I can do it okay using an empty board (like Luzhin). But I can’t picture 64 squares at once and their colors. Say black has N at b4. White can pin it to a black R on 8. Which file? What color square.
I can’t picture it instantly. I have to reason it. All I can do blindfold is based on reasoning. Eg, white KB is on a light square. I just memorize that. Or reason that it is 2 over from the light long diagonal which I just memorize is light. And I know white KB can unpin a f3 N, be blocked in by d3, defend e4, attack f7 from c4, pin a c6 N to e8, and infiltrate at a6. So I get that all those squares are light. And similarly or relatedly for black QB.
But what about the g1 to a7 diagonal. That one is a lot less “meaningful”. So to get b6 I might have to get its color from b5.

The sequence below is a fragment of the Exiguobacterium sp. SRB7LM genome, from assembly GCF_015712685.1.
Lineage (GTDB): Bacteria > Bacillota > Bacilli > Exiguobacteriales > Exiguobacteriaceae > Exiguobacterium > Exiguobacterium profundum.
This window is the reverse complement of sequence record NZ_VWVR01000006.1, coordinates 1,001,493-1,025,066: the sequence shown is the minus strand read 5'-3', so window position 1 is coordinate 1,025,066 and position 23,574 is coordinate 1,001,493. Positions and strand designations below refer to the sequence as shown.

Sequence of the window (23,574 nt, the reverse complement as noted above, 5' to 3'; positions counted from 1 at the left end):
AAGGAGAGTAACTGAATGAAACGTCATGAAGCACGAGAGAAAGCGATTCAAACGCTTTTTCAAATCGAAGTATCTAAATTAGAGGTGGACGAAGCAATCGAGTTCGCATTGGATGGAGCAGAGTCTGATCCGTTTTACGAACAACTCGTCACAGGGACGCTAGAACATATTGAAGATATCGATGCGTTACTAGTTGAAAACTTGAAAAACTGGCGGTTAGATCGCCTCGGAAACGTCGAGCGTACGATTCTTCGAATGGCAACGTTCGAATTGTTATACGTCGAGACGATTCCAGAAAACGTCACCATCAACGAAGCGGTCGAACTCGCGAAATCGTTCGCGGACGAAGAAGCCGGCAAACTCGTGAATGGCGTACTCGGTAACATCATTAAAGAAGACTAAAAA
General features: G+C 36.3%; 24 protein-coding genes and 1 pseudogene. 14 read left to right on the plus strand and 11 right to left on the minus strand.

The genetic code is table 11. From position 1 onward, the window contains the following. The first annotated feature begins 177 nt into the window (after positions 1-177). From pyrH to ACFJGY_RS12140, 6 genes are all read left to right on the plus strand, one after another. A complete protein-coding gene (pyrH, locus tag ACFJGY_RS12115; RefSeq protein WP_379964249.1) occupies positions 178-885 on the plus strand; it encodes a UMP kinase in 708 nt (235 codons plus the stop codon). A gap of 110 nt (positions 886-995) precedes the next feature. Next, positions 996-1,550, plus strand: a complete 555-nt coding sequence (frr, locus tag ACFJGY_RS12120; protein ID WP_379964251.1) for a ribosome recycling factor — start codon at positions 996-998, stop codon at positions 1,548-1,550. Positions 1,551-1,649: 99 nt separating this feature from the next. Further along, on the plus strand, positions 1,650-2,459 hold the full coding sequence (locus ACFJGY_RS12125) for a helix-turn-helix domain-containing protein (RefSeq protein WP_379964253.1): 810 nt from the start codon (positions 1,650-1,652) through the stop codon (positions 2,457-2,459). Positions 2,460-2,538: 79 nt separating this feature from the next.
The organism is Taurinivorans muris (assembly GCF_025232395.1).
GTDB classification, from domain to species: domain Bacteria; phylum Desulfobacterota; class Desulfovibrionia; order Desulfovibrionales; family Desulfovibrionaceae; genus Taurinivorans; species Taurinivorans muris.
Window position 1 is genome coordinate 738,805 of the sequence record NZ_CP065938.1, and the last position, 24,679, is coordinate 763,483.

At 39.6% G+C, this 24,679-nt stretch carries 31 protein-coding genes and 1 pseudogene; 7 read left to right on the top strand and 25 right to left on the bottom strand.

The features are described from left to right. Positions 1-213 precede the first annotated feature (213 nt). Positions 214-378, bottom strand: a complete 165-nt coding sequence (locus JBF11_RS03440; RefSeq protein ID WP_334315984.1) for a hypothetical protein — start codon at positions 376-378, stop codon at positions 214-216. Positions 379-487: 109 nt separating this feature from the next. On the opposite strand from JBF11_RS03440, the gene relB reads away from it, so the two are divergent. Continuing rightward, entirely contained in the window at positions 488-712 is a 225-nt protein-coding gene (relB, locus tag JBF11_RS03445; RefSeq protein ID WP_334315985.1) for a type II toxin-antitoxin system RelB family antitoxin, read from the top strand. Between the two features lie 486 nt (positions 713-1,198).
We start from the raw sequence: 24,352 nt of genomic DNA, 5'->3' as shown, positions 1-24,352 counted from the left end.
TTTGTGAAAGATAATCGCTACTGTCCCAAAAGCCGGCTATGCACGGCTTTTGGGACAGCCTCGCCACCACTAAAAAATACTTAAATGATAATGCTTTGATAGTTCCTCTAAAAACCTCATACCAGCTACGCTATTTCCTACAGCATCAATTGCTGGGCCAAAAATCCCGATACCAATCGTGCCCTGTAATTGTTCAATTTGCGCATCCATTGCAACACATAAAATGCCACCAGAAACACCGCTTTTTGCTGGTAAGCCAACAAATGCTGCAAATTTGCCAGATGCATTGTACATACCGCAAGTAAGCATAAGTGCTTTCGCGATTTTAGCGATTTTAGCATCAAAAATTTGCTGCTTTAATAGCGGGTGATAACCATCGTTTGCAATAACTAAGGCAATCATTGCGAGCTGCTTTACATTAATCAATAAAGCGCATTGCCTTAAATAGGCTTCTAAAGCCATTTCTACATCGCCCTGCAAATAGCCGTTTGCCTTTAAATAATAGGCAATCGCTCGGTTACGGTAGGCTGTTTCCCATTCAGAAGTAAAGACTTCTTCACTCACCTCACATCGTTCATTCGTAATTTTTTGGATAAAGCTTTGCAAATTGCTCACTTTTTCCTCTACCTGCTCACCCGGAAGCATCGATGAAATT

This isn’t direct visualization. Mental picturing. Now I'm sure everyone does a lot of what I just described to play blindfold. And I remember a comment once (which I can’t verify as fact) that for totally random chess positions on a board, GMs can’t memorize them at a glance much better than low level players do.
But still I assume some element of pure visualization is necessary that I lack. I know players rated much lower than me who do it much much much better than me. Maybe I can practice more. But I still end up doing more reasoning than picturing. Like subtracting two coordinates to calculate an odd or even difference to infer same color or not.
When you play blindfold, do you picture the whole board at once and concentrate on certain areas while still having the rest in view? Or is it you are using a flashlight that only illuminates small areas and specific relationships, and you have to scan around and think about what to check to know what’s going on? And do you practice testing or memorizing the colors of squares at random?